It’s called the Smith Center, another “world-class” performing arts complex with a 2,050-seat main hall, a 300-seat cabaret theater and a 200-seat studio theater. The architect whose work is very familiar to North Texans is the DC-based David M. Schwarz. In addition to shaping Fort Worth’s Bass Hall and the American Airlines Center, Schwarz’s firm designed both the Rangers Ballpark in Arlington and the Dr Pepper Ballpark in Frisco.
In short, he’s a master of the consoling, nostalgic, retro and hulking. His buildings often have a Beaux Arts solidity and monumentality (columns, huge arched windows — all the neo-classic references for an Important Civic Structure) but without much rococo filigree. Instead there’s an industrial-deco finish combined with a kind of Restoration Hardware touch in the details of fences, lighting and other fixtures, details that say “good, old-fashioned (but mass-produced) craftsmanship.”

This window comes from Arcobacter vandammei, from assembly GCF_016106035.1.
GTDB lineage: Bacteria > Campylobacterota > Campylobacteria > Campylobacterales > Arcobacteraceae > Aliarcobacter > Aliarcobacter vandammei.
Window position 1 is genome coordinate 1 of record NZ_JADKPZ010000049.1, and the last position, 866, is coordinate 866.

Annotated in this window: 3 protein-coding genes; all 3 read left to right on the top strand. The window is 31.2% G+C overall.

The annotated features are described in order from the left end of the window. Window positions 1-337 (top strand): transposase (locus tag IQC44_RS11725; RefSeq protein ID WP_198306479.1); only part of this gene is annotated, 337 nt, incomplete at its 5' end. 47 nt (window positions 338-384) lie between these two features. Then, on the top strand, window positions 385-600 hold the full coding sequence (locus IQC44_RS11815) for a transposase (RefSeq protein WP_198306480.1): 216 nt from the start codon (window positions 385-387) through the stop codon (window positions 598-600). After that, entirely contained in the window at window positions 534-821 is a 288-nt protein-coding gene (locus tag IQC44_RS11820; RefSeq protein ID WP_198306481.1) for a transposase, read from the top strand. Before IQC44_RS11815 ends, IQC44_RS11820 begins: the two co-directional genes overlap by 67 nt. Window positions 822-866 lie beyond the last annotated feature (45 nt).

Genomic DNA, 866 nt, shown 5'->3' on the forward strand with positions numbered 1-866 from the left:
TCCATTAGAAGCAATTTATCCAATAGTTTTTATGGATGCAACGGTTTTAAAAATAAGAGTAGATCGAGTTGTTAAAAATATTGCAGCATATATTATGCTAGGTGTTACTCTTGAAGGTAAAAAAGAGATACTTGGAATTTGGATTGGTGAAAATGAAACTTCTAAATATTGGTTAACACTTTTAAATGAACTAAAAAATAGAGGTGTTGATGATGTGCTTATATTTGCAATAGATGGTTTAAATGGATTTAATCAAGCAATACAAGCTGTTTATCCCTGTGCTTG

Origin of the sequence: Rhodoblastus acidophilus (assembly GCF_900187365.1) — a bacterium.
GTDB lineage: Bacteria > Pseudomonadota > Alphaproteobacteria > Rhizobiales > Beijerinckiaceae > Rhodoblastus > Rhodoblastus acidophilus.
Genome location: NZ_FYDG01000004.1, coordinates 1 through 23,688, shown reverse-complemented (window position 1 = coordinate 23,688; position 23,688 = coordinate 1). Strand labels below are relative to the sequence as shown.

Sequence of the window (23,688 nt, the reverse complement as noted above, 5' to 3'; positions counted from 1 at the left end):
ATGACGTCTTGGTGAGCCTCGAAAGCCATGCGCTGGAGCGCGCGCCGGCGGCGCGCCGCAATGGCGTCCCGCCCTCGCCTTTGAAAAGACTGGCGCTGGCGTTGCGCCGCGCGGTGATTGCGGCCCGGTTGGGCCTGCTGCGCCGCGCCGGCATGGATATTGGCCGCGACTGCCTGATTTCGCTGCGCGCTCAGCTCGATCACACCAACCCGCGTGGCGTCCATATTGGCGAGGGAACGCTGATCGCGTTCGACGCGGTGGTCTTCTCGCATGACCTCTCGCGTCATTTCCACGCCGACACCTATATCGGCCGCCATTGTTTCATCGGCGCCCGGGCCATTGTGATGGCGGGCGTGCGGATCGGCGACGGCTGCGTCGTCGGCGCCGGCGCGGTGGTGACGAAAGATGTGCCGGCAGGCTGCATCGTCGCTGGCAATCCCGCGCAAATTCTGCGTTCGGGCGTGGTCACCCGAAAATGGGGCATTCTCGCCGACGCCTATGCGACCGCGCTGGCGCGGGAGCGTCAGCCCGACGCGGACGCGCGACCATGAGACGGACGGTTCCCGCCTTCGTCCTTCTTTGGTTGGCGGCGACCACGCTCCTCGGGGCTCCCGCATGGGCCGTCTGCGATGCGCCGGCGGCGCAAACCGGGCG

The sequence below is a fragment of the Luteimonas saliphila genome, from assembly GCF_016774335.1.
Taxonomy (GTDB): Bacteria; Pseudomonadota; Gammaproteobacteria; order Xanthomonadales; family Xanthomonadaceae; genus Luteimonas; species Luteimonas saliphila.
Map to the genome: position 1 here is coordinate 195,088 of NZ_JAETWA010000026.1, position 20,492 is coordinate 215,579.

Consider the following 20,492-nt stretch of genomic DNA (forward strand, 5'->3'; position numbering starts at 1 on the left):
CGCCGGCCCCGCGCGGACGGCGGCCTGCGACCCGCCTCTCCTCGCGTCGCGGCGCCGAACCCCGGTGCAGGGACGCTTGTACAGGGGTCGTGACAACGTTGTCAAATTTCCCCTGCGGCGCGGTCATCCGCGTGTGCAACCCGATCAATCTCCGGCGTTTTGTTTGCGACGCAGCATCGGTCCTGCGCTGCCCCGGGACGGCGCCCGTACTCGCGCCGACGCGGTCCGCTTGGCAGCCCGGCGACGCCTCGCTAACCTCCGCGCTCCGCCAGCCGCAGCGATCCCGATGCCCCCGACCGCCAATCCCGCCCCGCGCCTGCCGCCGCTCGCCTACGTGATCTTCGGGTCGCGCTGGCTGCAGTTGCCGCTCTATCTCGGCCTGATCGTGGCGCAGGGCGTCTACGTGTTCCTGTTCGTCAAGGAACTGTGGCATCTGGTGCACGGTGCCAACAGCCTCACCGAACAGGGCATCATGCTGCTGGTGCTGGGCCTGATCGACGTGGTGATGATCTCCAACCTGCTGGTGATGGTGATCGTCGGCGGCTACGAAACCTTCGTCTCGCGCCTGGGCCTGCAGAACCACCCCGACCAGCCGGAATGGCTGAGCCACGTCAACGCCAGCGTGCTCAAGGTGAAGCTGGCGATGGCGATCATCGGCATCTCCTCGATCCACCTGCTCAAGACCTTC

I actually kind of like the AAC because its squat, red-brick exterior provides some contrast to the rest of downtown Dallas’ aspiring, vertical, steel-blue shine — which seems to be the point as well with the Smith Center in its Vegas context (“the facility is being built to look as if it has been a part of the city’s history for many years,” says the Smith’s Myron Martin ). But I’m fully aware that the AAC is the centerpiece for the wretched Victory Park development, which is often about as urban-life-enhancing as a gleaming gravestone.
At any rate, the Smith Center should certainly look familiar to North Texans. It seems to draw from the same rule book as the ‘cowtown moderne’ of the Will Rogers Coliseum and Pioneer Tower.